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be thought a malicious Invention of mine, the Person being Dead. I have said nothing yet but what I can justify, but this I cannot.

Question II. Some Words fell from your Grace Yesterday, wherein you were pleased to say some had gotten 3, 4, 500ocol. The House would know who they were, and by what means they had gotten fuch Suis.

Duke of Buckingham's Answer. I am not well acquainted by what means they got so much, being not at all acquainted with the ways of getting Money. What the Duke of Ormond has got is upon Record, being about 500000 l, my Lord Arlington has not got so much, but has got a great deal.

Question III. By whose Advice was the Army raised, and Monsieur Schomberg made General ?

Duke of Buckingham's Answer. I cannot say by whose Advice, but upon my Honour, not by mine. I was told by a Man that's dead, that my Lord Arlington sent for him, and it will be easily proved.

Question IV. By whose Advice was this Army brought up to awe the Debates and Resolutions of the House of Commons

Duke's Answer. I must make to this the same Answer as I did before ; it was a Discourse from a Man dead, of one now living. If I had deferv'd


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the Honour, I think I might have had the Command of that Army before him, but Schomberg was told, my Lord Arlington would have the Government by an Army.

Question V.
Who made the French League?

Duke's Answer. My Lord_Arlington and myself were only employ'd to Treat, and finding the danger we were in of being Cheated, we pressed the Ambassadors to Sign before they had Power ; and tho''twas an odd Request, yet they did Sign.

Question VI. Who made the first Treaty with France, by which the Triple Alliance was broken?

Duke's Answer. I made that Treaty.

Question VII. By whose Advice was the Exchequer sbut up, and the order of Payment there broken?

Duke's Answer.
I was not the Adviser, I am sure I lost 3000l.

Question VIII.
Who advised the Declaration in matter of

Duke's Answer. I do not disown that I advised it ; being always of Opinion, that something was to be done in that Nature in matters of Conscience, but no farther than the King might do by Law.


by it.

Question IX. : Who advised the Attacking the Smyrna-Fleet before the War was Proclaimed?

Duke's Answer. It was my Lord Arlington's Advice, I was utterly against it, as careful of the Honour of the Nation, and incurred fome Anger by it. My Lord Arlington principally inoved it, and I might say more.

Question X. By whose Advice was the second Treaty at Utretcht?

Duke's Answer. My Lord Arlington and I were sent over, and I found in Holland the greatest Consternation imaginable, like the burning of the Rump in England, the People crying, God bless the King of England, and cursing the States; and had we then Landed, we might have conquer'd the Country. The Prince of Orange would have had the same share in the Peace with France that we had, but tho' the King's Nephew, I thought he must be kind to his own Country; if we had made a Peace then, we had been in a worfe condition than before; and lastly, the Prince of Orange hoped for a good Peace with us, upon that Treaty, but I would never consent that France must have all and we nothing. The Consequence would be that Holland must intirely depend upon France, and I think it a wise Article, that the French were not to make Peace without us,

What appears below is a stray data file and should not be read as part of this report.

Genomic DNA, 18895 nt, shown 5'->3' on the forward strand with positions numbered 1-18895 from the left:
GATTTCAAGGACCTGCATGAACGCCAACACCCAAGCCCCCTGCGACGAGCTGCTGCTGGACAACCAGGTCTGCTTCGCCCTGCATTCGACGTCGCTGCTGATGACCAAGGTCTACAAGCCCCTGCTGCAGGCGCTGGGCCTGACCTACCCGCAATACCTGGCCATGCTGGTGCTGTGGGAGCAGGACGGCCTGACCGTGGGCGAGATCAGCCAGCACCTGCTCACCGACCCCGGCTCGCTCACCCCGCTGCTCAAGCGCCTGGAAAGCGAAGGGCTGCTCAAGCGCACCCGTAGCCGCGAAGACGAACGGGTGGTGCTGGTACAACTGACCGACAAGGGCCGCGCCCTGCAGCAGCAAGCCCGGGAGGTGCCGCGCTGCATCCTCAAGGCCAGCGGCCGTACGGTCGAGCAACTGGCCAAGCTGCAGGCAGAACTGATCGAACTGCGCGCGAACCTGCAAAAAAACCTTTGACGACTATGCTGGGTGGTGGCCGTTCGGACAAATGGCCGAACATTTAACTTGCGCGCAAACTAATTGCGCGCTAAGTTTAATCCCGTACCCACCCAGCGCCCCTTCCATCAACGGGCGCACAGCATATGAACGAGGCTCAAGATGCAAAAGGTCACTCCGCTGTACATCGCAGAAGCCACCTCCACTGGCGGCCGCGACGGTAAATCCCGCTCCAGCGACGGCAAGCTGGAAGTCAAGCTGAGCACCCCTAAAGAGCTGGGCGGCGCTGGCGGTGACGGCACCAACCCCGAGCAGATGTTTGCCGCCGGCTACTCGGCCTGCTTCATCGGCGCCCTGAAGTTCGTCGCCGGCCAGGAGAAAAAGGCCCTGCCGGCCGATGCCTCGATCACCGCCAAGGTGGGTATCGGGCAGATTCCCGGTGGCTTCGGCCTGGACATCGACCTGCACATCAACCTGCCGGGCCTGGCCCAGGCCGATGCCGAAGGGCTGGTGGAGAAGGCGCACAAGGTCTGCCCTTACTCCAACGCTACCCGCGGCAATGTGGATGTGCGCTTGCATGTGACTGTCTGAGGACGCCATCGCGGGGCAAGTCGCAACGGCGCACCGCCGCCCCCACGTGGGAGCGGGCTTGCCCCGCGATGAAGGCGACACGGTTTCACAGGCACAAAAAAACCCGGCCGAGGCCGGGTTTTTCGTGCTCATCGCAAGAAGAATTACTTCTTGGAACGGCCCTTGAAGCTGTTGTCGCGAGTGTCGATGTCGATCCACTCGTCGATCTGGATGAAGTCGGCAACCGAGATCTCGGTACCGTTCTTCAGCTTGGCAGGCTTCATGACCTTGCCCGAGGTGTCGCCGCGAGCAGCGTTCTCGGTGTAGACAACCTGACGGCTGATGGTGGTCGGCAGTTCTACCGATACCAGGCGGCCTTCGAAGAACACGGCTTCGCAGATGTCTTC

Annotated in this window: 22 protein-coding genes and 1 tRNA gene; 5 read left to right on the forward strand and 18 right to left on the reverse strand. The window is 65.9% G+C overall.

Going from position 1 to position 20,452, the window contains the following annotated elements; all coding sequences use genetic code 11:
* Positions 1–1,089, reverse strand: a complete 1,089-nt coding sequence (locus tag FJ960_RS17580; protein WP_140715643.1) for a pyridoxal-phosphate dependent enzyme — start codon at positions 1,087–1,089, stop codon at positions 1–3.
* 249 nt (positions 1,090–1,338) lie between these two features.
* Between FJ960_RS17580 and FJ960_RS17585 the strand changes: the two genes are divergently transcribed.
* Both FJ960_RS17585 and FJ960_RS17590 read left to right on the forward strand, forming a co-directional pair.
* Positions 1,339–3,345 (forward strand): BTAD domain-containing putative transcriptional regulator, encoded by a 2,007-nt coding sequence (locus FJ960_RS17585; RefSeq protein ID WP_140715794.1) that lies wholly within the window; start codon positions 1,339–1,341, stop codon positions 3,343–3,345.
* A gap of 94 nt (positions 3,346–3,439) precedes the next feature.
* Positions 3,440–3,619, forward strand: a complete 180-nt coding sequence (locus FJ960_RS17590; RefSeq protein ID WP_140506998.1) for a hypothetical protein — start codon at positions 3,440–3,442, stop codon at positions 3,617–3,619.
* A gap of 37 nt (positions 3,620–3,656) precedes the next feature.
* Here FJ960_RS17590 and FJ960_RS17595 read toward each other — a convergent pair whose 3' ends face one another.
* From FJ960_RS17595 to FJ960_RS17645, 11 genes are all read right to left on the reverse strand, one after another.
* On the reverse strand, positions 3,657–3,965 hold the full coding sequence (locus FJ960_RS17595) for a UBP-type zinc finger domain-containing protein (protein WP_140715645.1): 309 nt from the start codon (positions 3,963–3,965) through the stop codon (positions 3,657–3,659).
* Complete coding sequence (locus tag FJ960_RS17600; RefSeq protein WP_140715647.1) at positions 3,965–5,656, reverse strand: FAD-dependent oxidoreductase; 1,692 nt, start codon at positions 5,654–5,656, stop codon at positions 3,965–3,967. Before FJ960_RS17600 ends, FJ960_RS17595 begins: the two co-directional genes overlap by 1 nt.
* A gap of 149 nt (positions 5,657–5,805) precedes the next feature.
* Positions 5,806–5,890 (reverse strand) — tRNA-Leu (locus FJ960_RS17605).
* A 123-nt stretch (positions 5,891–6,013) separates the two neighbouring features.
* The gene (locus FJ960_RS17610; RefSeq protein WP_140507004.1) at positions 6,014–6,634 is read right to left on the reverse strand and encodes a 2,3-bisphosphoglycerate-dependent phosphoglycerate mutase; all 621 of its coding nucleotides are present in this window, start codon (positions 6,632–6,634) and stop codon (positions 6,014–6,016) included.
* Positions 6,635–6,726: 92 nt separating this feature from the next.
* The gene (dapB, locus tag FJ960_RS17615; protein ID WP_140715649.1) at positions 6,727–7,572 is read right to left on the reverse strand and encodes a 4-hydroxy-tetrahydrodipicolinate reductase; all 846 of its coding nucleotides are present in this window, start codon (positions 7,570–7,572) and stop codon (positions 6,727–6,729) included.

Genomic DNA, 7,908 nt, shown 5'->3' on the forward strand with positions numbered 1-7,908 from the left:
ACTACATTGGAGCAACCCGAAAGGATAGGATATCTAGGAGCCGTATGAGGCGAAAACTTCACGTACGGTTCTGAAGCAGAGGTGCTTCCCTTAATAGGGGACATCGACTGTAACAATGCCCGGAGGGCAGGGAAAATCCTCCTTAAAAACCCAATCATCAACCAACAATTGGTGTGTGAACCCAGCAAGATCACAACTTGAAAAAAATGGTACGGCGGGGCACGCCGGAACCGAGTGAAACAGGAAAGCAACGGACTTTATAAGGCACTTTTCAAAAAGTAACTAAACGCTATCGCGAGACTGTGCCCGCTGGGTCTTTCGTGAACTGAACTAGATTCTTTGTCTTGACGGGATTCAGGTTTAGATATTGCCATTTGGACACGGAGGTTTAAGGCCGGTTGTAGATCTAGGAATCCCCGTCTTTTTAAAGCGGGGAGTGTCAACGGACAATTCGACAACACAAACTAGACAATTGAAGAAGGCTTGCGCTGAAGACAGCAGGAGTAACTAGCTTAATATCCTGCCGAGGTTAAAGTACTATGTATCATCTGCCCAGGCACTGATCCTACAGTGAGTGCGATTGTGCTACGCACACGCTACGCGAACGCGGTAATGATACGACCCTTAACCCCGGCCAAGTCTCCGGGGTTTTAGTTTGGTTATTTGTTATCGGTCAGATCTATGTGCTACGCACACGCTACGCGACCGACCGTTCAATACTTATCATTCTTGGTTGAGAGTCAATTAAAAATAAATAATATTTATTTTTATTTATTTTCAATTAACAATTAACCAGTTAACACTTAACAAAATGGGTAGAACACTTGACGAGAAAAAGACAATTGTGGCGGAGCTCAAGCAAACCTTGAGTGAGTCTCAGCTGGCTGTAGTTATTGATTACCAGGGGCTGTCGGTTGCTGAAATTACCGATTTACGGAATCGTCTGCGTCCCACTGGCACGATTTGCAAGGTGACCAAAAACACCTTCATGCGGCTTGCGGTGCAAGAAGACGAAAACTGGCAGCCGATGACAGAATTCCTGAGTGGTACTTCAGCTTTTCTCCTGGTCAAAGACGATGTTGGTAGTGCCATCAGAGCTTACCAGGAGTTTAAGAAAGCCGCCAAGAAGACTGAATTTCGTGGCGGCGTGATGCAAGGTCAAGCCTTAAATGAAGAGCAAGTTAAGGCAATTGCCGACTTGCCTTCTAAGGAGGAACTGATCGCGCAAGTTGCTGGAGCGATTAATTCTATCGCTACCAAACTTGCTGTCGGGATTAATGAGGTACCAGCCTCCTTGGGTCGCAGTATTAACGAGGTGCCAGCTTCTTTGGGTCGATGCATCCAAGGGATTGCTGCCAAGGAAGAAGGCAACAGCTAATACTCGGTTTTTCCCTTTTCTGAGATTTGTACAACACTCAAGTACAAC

Question XI.
By what Counsel was the War begun without
the Parliament, and thereupon the Parliament

Duke's Answer.
My Lord Shaftsbury and I were for advising
with the Parliament, and averse to the Pro-
rogation. I can say nothing, but I believe the
Parliament will never be against a War for
the good of England.

Then the Debate followed.

The Duke's Speech in the House

of Lords, Nov. 16. 1657. Upon Liberty of Conscience. My Lords, THE "Here is a thing calld Property, which (whatever some Men may

think) is that the People of England are fondest of, it is that they will never part with, and it is that His Majesty, in his Speech, has promised us to take a particular care of. This, My Lords, in my Opinion, can never be done without giving an Indulgence to all Protestant Dissenters. It is certainly a very uneasy kind of Life to any Man, that has either Christian Charity, Humanity, or Good Nature, to see his Fel



Speeches in Parliament. 203 low-Subjects daily abus’d, divested of their · Liberty and Birthrights, and miserably thrown out of their Possessions and Freeholds, only because they cannot agree with others in some Niceties of Religion, which their Consciences will not give them leave to consent to; and which, even by the Confeflion of thofe, who would impose them upon them, are no ways necessary to Salvation. But, my Lords, besides this, and all that may be faid upon it, in order to the improvement of our Trade, and increase of the Wealth, Strength, and Greatness of this Nation, (which, under favour, I shall presume to difcourse of fome other time) there is, methinks, in this Notion of Persecution, a very gross Mistake, both as to the Point of Government, and the Point of Religion. There is so, as to the Point of Government, because it makes every Man's Satisfa&ion depend on the wrong place, not upon the Governour, or a Man's living well towards the Civil Government established by Law, but upon his being transported with Zeal for every Opinion that is held by those that have power in the Church then in fashion; and it is, I conceive, a Mistake in Religion, because it is positively against the express Doctrine and Example of Jesus Christ. Nay, my Lords, as to our Protestant Religion, there is something in it yet worse; for we Protestants maintaint, that none of those Opinions which Christianis differ about are infallible; and


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